From the October 23, 2008 Columbia Spectator:
Politics should be kept out of the classroom. Educators should maintain perfect neutrality on partisan issues and not disclose their political views. By never talking about their own beliefs, they will avoid prejudicing their students’ grades on the basis of the views expressed and indoctrinating them into a specific ideology. Wearing a button or putting up a sign contributes to shaping political views. At least that is what The New York Department of Education believes.
That simplistic view of political propaganda infiltrating the classroom falls apart, though, because every part of a school’s curriculum helps shape a student’s ideology. In history class, when we learn about how the New Deal saved us from the Great Depression, it’s an only slightly-veiled lesson that governmental intervention in the economy can be beneficial while laissez-faire economics is harmful. Brown v. Board of Education showed that Supreme Court “activism” was a good thing. Conservative Christians use the Dred Scott decision and Plessy v. Ferguson to say that the Supreme Court has been wrong before, and by implication could be wrong on a case like Roe v. Wade. All great literature explores important philosophical questions that can shape political views. In short, in many classes almost everything is inherently, if not explicitly, political.
Wearing buttons and putting up posters just makes that politicization clear. No John McCain supporter is going to become a Barack Obama voter because of an Obama pin on a professor’s lapel. If anything, it just makes it clear which direction the teacher’s politics lean. Perhaps that’s exactly what some are concerned about. The New York Department of Education recently began enforcing a regulation that teachers should maintain strict neutrality while on the job. NYCDOE Schools Chancellor Joel Klein has prohibited teachers from wearing campaign pins or putting posters on union bulletin boards. But the new regulations are not an attempt to keep schools free from all accusations of political proselytizing. The Department of Education may say that the regulations are meant to keep students from feeling intimidated for holding a view contrary to that of the teacher. Nevertheless, the department betrays its actual goals by not trying to regulate what teachers say, so much as what they wear.
In fairness, teachers can intimidate students who do not agree with their politics. I endured that during my last two years of high school, spending a great deal of mental energy arguing with teachers who were far more conservative than I am. One even accused me of cheating because I demonstrated that he was wrong about the crucial facts of his argument—that conservative policies were better for the economy. That’s clearly intimidation. He wasn’t wearing any political apparel at the time, but he was perfectly able to intimidate without needing to display a button declaring his views.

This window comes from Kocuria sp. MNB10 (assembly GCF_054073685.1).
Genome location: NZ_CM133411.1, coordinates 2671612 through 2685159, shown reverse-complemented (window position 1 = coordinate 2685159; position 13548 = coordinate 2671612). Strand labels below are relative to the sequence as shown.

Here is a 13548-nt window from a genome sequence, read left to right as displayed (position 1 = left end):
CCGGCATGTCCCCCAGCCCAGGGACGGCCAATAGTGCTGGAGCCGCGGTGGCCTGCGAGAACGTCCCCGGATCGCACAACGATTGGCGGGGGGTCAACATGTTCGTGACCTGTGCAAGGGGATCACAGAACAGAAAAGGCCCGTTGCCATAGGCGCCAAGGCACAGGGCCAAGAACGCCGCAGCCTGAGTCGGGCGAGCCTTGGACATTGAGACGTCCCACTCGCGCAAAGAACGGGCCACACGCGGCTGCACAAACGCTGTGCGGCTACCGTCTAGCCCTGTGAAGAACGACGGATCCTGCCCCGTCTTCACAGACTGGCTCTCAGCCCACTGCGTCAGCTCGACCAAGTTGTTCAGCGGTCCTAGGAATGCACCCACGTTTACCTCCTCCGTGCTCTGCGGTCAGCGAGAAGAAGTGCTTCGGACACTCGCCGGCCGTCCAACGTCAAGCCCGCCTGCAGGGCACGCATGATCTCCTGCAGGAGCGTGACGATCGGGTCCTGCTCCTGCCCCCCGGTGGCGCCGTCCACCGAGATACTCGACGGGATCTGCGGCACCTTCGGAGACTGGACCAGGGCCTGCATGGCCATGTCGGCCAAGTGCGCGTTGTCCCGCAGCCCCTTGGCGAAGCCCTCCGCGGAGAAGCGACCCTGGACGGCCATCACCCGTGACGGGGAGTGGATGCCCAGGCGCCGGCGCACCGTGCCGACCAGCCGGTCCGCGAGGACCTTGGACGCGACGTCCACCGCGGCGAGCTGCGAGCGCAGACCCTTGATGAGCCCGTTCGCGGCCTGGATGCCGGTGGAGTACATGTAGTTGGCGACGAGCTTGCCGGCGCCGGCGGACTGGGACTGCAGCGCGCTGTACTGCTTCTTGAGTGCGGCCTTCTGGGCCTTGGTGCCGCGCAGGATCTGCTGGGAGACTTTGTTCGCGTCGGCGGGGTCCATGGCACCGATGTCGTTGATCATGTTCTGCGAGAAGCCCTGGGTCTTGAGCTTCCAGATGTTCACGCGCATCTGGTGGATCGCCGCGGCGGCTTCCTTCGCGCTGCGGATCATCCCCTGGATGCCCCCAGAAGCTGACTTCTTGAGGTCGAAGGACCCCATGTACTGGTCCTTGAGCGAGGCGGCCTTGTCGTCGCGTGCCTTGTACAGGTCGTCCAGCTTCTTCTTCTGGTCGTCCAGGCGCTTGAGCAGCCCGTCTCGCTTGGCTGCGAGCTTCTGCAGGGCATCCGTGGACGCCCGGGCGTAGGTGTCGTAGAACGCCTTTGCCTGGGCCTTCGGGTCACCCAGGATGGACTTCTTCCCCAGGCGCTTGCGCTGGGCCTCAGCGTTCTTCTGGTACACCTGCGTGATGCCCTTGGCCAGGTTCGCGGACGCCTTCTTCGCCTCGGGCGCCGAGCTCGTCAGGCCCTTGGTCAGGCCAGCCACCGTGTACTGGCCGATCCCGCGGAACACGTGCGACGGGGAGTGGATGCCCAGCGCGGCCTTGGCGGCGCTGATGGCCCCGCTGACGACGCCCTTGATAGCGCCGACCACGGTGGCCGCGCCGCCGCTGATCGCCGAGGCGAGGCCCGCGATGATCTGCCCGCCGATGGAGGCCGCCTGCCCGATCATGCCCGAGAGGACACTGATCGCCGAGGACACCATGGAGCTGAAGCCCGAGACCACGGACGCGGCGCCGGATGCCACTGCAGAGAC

Indeed, one can wonder exactly how much educators actually change the politics of their students. Certainly, no one should receive a lower grade because they disagree with their instructor about who should win on Nov. 4. But restricting political apparel does not even remotely affect the issue. It would seem likely that teachers actually do very little to shape the ideologies of students, for most of the students who pay close attention to politics are not undecided voters. The students who do not know as much about current events are less likely to remember a few stray comments about President Bush’s tax cuts from an economics class.
What displaying campaign materials can do, however, is raise awareness of an issue. If a teacher is wearing an Obama button, students may be curious to ask more about the candidate and why the teacher supports him. By beginning a discussion of current events, the pin can teach students more about politics. And that’s an absolute good—students can never learn too much about political affairs, especially because test-driven classrooms spend far too little time on the workings of our government. In that sense, then, the strict enforcement of this mistaken idea of neutrality is harmful because it deprives students from learning about what is going on in the world.
But the essential problem with enforcing this ideal of neutrality is that it does not address the problem it claims to solve. No partisan individual who wears Obama apparel will become impartial without it. The real answer is not to condemn campaign paraphernalia, which have never graded down a student with opposing viewpoints, but instead to watch out for actual cases where teachers allow their views to override academic integrity. That behavior is what actually harms students and should not be tolerated. Wearing an Obama pin does not harm anyone, and the New York City Department of Education should not punish teachers for doing so.
The author is a Columbia College first-year. He is a member of the Columbia University College Democrats.